March 30, 2011

Confessions of a "Good" Student

I've always been a good student - label it how you will. I study hard, get good grades, blah, blah, blah. And I don't really know if I'm a good student because I get good grades or if I get good grades because I'm a good student. It's one of those circular, chicken and the egg type arguments. At any rate, I was labeled from an early age, along with many of my friends, and we traveled in a pack through all the advanced classes our school district had to offer. Well, except for the time I boycotted sophomore AP English because I heard it was "too hard." After a week of SSR (silent sustained reading) in "regular" English, I'd had it. I marched down to the guidance counselor and respectfully requested my original slot in the AP class - crisis averted. I then happily (well, as happily as any normal teenager can) continued my journey towards high school graduation.

But there came one final crossroad (crossroads? See how much that AP class helped me?) before I graduated...Calculus. Me and my pack (grammar error noted) had moved together through all the advanced math classes from 7th grade on, and then Calculus reared its ugly head at us. It wasn't the subject matter that daunted us, but rather, the instructor. He was a known alcoholic. I knew a little more about the situation than I wanted to because he was our neighbor, three doors down, and I had spent much of my childhood around him. I knew it wasn't a rumor. I also knew he was very smart. However, I had no intention of marring my academic career (translation = grade point average) by taking Calculus from someone I did not trust to actually teach it to me. So I did what every grade point average loving, crazy, "good" student would do: I bailed and was a T.A. for the band director instead. Bright move.

But wait, there's more! I gained early acceptance to PLU (Pacific Lutheran University for those of you not from the PNW) my senior year and then sat back and watched everyone else scramble as they waited to apply during the normally prescribed time. I thought I had it made, was in the clear. And then PLU did something I never thought they would do; they sent me a math placement test. It had been a year since I'd been in a math class but I figured I could easily pass the test. After all, I was a "good" student. And even though the test was accompanied by a letter strongly encouraging a review with a math teacher, I ignored it. One afternoon, on a whim, I grabbed that math placement test and took it with no review, mailed it back to PLU and waited. When I finally received my fall schedule guess which math class I was placed in? Remedial Algebra, a 2 credit class. Dammit. I was crushed and I don't think I've ever told any of my friends this story, the same friends from my "pack" of "good" students - probably because I was ashamed.

I bounced back. Within a month, my professor could not understand why I was in a remedial class and waived the following 2 credit class, allowing me to go straight into Business Calculus, a 4 credit class. I would leave PLU with 2 more math credits than I needed, but also with a very important lesson learned - not to let my ego get in the way of what was best for me. I did very well in both classes, with the exception of functions, which I don't think I'll ever wrap my brain around (Thanks, Jen, for getting me through that topic.), and I graduated college, which is the main goal, really. Right? And guess what kids? You really do use Algebra when you grow up, but that's a discussion for another time.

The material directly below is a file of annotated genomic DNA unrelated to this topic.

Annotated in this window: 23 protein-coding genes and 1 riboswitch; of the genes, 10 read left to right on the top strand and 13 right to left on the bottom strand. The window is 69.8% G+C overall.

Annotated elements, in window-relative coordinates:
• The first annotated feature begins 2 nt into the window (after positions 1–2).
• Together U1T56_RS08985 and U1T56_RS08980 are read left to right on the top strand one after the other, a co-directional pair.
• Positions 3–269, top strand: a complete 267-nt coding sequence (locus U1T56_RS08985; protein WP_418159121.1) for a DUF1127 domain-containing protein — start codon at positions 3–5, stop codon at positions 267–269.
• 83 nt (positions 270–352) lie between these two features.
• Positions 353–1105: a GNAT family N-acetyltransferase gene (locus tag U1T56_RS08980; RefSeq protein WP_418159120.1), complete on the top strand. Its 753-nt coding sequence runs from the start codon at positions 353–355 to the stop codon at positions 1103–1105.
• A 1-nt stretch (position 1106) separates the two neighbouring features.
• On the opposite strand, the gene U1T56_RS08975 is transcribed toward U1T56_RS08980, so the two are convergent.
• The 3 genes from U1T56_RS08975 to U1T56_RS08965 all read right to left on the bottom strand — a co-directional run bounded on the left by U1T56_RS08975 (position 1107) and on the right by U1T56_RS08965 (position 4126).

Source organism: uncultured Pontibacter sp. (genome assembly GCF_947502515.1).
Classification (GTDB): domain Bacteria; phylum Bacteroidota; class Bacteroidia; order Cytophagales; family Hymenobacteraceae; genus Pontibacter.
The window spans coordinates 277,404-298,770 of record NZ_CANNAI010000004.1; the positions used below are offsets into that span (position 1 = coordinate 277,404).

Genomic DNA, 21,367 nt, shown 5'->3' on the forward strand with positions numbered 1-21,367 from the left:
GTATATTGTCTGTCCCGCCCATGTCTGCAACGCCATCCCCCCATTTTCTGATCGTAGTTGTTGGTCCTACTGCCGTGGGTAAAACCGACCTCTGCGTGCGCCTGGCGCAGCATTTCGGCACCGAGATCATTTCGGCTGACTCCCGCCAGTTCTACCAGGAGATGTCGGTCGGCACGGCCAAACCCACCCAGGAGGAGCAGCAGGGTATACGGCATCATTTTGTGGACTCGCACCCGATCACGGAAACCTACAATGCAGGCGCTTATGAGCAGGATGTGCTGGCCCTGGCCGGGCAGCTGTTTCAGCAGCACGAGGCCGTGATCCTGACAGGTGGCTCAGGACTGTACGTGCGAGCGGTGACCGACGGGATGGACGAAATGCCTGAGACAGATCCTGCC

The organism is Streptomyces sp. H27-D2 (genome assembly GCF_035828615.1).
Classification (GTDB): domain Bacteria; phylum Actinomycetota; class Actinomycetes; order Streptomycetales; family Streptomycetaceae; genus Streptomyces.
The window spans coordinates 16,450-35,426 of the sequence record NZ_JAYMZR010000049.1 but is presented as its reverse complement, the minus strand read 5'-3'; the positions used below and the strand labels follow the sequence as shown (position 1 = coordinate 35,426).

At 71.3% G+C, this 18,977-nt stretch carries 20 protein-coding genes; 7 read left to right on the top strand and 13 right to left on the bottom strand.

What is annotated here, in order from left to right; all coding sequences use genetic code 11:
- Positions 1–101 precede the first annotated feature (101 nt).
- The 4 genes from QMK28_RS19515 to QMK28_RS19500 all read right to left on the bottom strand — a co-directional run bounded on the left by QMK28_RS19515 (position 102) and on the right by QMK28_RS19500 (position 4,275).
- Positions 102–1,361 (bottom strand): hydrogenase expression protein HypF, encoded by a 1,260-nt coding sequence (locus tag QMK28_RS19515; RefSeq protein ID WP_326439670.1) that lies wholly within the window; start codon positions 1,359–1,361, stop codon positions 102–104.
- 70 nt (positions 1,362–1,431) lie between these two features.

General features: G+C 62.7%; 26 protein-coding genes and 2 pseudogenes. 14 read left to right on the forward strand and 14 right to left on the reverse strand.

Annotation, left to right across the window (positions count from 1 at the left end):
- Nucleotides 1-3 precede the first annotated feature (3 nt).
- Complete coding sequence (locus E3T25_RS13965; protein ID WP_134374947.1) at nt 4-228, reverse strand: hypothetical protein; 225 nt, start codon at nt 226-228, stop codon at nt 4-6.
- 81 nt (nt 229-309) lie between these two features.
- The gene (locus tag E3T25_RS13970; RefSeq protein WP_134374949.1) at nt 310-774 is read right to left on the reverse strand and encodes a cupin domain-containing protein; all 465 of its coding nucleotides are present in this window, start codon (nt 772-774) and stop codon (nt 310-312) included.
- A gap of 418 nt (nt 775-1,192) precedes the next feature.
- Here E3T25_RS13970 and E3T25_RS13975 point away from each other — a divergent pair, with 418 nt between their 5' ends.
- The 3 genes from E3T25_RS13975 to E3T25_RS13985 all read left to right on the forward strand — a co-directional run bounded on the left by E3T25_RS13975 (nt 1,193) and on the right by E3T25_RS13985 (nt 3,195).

Here's the thing, I just turned 40 and I still have nightmares about not taking that high school Calculus class. It is one of my biggest regrets and it drives me batty. My subconscious cannot seem to get past the fact that I did take a Calculus class in college. Guilt? Probably. So I've made a decision; when I finish at the Art Institute next year I am going to take a Calculus class at a local community college so I can close this crazy loop. And this time I know I will need some review before I take the plunge. I have a few things going for me: 1) I live with a math wizzard and 2) I'm a "good" student. That should help, right?

March 24, 2011

Shame on you!

Some of you know I'm more than a little irritated with the Chris Brown situation. He refuses to own what he did, passes it off as if it's not a big deal and says promoting his new album is what's most important. Pig. Been under a rock for the past few years and don't know what the heck I'm talking about? Chris Brown beat his (at the time) girlfriend Rihanna so badly, she was nearly unrecognizable and then denied it. She refused to admit it was Brown who did it first. Ultimately Rihanna told the truth, forcing Brown to admit what he'd done. I have to wonder now after all that's happened this week, whether Brown would have admitted it had Rihanna let him off the hook - if he'd received treatment for his "issues", gone to court, done his time...wait...he didn't do any time.